The year was 2001. Hector Santellanes is trying to make what some might call a difficult decision: Should he go back to school? He did, and little did he know it would be one of the smartest decisions he would ever make. At first, his main goal was to get an education so he could eventually hold some type of managerial position, but it did not take long for the hands-on learning opportunities at the University of Minnesota Crookston to open multiple doors that lead to the inspired businessperson and entrepreneur Santellanes is today. 

“UMC made a big difference in my life," he said. "It helped me prepare and provided the skills of leadership in management roles.”

Leading up to his decision to continue his education, Santellanes was always an exceptional worker. He described himself as “a man with great work ethic, but no education.” Santellanes found himself in many positions, putting in the hours and paying his dues, slowly but surely moving up the ranks but never quite finding himself where he thought he deserved to be, in management. At UMN Crookston, Santellanes earned his spot in numerous leadership roles, starting with the Golden Eagles football team all the way to becoming a Crookston City Council member. “UMC made a big difference in my life," he said. "It helped me prepare and provided the skills of leadership in management roles.”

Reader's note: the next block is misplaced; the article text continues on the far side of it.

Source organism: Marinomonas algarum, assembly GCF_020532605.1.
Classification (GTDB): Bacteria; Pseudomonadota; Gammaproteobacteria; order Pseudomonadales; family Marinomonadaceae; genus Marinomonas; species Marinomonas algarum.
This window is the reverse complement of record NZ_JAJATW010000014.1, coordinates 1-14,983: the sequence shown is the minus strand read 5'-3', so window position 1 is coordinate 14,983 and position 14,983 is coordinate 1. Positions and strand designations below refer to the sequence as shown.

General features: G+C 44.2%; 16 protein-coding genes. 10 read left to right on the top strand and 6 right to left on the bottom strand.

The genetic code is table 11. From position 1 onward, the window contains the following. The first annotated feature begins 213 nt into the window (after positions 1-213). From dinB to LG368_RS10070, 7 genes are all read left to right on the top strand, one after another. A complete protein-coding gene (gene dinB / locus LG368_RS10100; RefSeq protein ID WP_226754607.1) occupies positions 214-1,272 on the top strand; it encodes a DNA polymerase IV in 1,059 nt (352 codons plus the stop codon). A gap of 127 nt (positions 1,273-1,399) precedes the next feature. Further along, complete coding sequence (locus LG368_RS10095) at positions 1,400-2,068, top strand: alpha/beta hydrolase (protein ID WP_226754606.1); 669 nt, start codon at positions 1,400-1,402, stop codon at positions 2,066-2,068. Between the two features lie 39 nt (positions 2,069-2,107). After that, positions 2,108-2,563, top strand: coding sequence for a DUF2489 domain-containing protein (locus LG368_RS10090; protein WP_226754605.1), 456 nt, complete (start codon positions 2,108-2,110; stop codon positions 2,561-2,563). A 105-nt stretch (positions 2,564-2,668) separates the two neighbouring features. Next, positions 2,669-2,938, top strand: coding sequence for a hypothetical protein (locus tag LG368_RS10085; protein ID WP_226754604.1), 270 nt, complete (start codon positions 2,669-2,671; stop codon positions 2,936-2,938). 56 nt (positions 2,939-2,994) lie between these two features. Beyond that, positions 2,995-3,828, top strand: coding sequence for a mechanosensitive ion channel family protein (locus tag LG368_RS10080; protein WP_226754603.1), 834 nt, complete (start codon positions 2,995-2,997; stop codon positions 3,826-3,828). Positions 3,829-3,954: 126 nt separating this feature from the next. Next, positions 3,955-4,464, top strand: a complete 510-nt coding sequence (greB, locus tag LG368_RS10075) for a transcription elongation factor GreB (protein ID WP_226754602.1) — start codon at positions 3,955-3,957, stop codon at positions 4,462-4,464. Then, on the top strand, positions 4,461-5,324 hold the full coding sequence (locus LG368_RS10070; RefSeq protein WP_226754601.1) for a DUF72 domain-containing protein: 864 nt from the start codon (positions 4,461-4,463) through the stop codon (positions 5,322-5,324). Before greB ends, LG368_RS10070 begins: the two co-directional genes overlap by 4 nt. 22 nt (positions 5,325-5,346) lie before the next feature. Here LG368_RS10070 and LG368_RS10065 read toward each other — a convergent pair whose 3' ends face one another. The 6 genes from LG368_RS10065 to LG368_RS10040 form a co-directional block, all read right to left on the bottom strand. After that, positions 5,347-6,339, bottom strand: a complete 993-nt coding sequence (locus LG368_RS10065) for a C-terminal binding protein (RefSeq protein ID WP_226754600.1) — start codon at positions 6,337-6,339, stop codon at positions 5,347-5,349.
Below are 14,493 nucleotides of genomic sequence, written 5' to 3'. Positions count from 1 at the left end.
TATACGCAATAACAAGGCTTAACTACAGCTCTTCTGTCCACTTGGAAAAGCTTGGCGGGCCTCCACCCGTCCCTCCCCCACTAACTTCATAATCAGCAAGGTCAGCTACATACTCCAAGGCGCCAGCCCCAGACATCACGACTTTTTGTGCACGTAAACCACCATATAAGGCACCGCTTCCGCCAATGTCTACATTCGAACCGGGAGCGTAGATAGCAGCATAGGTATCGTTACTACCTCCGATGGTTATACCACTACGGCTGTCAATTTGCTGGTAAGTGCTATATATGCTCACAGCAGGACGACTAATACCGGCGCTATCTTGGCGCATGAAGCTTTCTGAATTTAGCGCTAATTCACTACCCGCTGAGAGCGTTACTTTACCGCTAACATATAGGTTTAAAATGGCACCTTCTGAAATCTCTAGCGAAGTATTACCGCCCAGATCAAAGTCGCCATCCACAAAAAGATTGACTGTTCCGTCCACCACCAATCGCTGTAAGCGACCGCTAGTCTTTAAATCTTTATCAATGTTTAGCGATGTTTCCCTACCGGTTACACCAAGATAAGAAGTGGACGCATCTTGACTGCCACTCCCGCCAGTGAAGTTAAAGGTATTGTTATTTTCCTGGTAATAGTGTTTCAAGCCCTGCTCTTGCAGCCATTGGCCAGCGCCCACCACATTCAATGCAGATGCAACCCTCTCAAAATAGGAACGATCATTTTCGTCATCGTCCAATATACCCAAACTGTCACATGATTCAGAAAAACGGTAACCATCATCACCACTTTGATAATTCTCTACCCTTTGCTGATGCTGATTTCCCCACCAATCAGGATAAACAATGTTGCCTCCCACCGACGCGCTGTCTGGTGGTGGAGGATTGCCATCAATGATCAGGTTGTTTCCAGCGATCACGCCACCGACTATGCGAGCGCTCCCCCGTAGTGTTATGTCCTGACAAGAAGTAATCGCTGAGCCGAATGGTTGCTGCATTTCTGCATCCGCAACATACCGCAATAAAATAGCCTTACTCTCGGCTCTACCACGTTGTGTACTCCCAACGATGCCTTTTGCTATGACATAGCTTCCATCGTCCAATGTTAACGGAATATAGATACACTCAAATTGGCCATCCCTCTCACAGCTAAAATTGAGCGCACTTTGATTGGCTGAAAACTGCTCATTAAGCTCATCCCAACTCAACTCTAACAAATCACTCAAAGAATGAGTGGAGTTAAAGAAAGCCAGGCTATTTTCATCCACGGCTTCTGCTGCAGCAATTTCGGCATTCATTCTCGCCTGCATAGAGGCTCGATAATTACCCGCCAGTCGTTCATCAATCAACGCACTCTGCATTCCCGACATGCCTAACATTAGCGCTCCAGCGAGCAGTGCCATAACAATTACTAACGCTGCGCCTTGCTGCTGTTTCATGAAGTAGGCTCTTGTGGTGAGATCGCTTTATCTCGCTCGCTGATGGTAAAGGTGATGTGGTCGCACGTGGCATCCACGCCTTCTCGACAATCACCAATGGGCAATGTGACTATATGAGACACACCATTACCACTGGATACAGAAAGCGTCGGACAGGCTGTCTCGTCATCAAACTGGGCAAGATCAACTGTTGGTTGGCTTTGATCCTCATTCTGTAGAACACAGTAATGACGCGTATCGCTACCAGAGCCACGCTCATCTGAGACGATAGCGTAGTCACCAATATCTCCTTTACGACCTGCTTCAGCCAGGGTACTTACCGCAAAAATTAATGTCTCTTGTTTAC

As Santellanes describes, there were many stops along his pathway to success.

When college students attend a class, the idea is to pay attention, get a good grade (or at least a passing one), and get one step closer to earning a degree. For Santellanes, who would later graduate from UMN Crookston in 2005, attending class would land him projects and even jobs that impacted the entire Crookston community. One example was Local Foods, a course that required its students to contact growers in the area to find out their wants and needs. When those needs turned out to be in the areas of marketing and sales, that’s when Santellanes took on the position as coordinator of marketing and sales. It wasn’t long before Dining Services at UMN Crookston had some locally grown foods on their own menu. Another course that was taught by Santellanes’ mentor, Brent Sorenson, required a group project that sought the opinions and potential concerns of Crookston residents and local business owners on the construction of the new Walmart on the north end of town. Santellanes and his team identified the pros and cons of the major retail development project and how Walmart's arrival would affect the local and area economy. As a result of that project, to this day, Santellanes says, various economic developers in the area still drop him a line now and then, seeking his insights.

Another stop along his path to success was UMN Crookston's SIFE (Students in Free Enterprise), a club Santellanes joined while he was a student. The SIFE Club entered numerous competitions showcasing new products and projects. Before he knew it, Santellanes had a coffee shop located at RiverView Hospital, and he was contacting local coffee distributors and essentially running a small business while attending school. It wasn’t long until his coffee shop was relocated to campus and was up and running for years after he graduated. “It was a great experience for students to be part of a business and to understand how a business is run," Santellanes recalled.